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Thread: Trig derivative questions.

  1. #1
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    Trig derivative questions.

    $\displaystyle I\ have\ an\ equation\ and\ solution.\ I'm\ unclear\ on\ a\ couple\ of\ things.$

    $\displaystyle An\ analysis\ of\ the\ motion\ of\ a\ particle\ resulted\ in\ the\ differential\ equation$

    $\displaystyle \frac{d^2y}{dt^2}\ +\ b^2y\ =\ 0$

    $\displaystyle Show\ that\ y=a\ sin\ bx\ is\ a\ solution\ of\ this\ equation.$

    $\displaystyle Solution$

    $\displaystyle y=a\ sin\ bx$

    $\displaystyle \frac{dy}{dt}\ =\ ab\ cos\ bt\ Why\ has\ x\ become\ t\ and\ why\ is\ there\ another\ b\ in\ the\ equation?$
    $\displaystyle What\ is\ the\ rule\ for\ finding\ the\ derivative?$

    $\displaystyle \frac{d^2y}{dt^2}\ =\ -ab^2\ sin\ bt$

    $\displaystyle \frac{d^2y}{dt^2}\ =\ -b^2(a\ sin\ bt)$

    $\displaystyle \frac{d^2y}{dt^2}\ =\ -b^2y $

    $\displaystyle \frac{d^2y}{dt^2}+b^2y=-b^2y+b^2y=0$

    $\displaystyle y=a\ sin\ bt\ is\ the\ solution\ of \ the\ given\ differential\ equation.$
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  2. #2
    Super Member Random Variable's Avatar
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    The particular solution should be $\displaystyle y = a \sin bt $.

    Then using the chain rule, $\displaystyle \frac{dy}{dt} = a \cos bt \ \frac{d}{dt} \ (bt) = ab \cos bt $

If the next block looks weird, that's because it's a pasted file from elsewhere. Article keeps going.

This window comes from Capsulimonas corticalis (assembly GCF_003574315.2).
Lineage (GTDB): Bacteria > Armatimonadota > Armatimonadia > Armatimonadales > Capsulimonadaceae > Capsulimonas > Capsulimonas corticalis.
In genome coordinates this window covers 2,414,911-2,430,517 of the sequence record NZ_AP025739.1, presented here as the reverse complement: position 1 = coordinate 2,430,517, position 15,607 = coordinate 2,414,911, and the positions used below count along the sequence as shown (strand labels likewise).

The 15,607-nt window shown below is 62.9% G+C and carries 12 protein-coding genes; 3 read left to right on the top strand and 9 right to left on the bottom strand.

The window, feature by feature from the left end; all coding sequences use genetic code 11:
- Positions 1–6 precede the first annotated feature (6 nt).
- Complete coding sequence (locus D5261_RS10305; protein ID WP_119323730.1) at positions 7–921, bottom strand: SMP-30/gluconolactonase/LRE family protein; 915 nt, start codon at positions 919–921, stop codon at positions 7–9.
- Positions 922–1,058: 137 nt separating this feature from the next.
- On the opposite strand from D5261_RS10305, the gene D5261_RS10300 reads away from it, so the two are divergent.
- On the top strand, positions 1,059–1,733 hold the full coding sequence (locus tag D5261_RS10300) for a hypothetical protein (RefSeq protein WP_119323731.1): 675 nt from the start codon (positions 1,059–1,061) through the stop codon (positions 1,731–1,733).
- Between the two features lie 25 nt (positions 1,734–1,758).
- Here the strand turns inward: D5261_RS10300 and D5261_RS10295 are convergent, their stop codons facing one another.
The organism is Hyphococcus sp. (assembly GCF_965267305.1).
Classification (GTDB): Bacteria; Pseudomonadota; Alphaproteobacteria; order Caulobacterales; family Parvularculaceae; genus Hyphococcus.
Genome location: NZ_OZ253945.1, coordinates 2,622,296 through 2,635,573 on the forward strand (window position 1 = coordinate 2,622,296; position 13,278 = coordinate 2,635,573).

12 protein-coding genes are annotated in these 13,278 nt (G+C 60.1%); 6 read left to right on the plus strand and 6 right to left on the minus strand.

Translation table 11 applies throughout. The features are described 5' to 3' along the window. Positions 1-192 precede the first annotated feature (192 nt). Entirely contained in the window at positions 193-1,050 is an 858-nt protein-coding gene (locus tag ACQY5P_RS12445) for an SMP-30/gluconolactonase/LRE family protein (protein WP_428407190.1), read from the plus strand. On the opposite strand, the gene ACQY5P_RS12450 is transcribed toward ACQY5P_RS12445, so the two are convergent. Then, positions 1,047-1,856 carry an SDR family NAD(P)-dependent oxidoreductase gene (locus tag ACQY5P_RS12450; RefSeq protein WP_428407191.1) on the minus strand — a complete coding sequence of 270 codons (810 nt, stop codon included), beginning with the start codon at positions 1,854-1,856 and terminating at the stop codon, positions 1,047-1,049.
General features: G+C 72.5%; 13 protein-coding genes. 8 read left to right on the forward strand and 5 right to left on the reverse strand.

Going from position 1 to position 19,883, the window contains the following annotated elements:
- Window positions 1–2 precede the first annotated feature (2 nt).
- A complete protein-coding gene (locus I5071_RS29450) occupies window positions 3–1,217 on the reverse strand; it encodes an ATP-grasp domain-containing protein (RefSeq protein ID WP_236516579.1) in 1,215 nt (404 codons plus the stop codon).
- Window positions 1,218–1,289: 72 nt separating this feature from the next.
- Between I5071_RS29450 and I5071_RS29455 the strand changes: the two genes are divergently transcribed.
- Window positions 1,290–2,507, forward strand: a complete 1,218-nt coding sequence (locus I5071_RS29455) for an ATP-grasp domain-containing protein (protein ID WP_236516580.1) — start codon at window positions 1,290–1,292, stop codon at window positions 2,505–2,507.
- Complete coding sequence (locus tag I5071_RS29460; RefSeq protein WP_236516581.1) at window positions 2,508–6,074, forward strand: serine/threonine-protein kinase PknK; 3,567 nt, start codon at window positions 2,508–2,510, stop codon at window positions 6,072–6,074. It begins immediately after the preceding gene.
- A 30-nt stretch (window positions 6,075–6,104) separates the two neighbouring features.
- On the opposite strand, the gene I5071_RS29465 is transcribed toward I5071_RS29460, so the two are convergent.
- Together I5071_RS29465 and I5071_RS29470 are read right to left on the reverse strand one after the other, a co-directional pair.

and $\displaystyle \frac{d^{2}y}{dt^{2}} = -ab \sin bt \ \frac{d}{dt} (bt) = - ab^{2} \sin bt $
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  3. #3
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    Quote Originally Posted by Random Variable View Post
    The particular solution should be $\displaystyle y = a \sin bt $.

    Then using the chain rule, $\displaystyle \frac{dy}{dt} = a \cos bt \ \frac{d}{dt} \ (bt) = ab \cos bt $

    and $\displaystyle \frac{d^{2}y}{dt^{2}} = -ab \sin bt \ \frac{d}{dt} (bt) = - ab^{2} \sin bt $
    Why isn't the solution $\displaystyle y=C_1cos(bt)+C_2sin(bt)$?
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  4. #4
    Super Member Random Variable's Avatar
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    Quote Originally Posted by dwsmith View Post
    Why isn't the solution $\displaystyle y=C_1cos(bt)+C_2sin(bt)$?
    That's the general solution. What's given is a particular solution (when $\displaystyle C_{1}=0 $ and $\displaystyle C_{2} = a $ ).
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  5. #5
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    Quote Originally Posted by Random Variable View Post
    That's the general solution. What's given is a particular solution (when $\displaystyle C_{1}=0 $ and $\displaystyle C_{2} = a $ ).
    Ok
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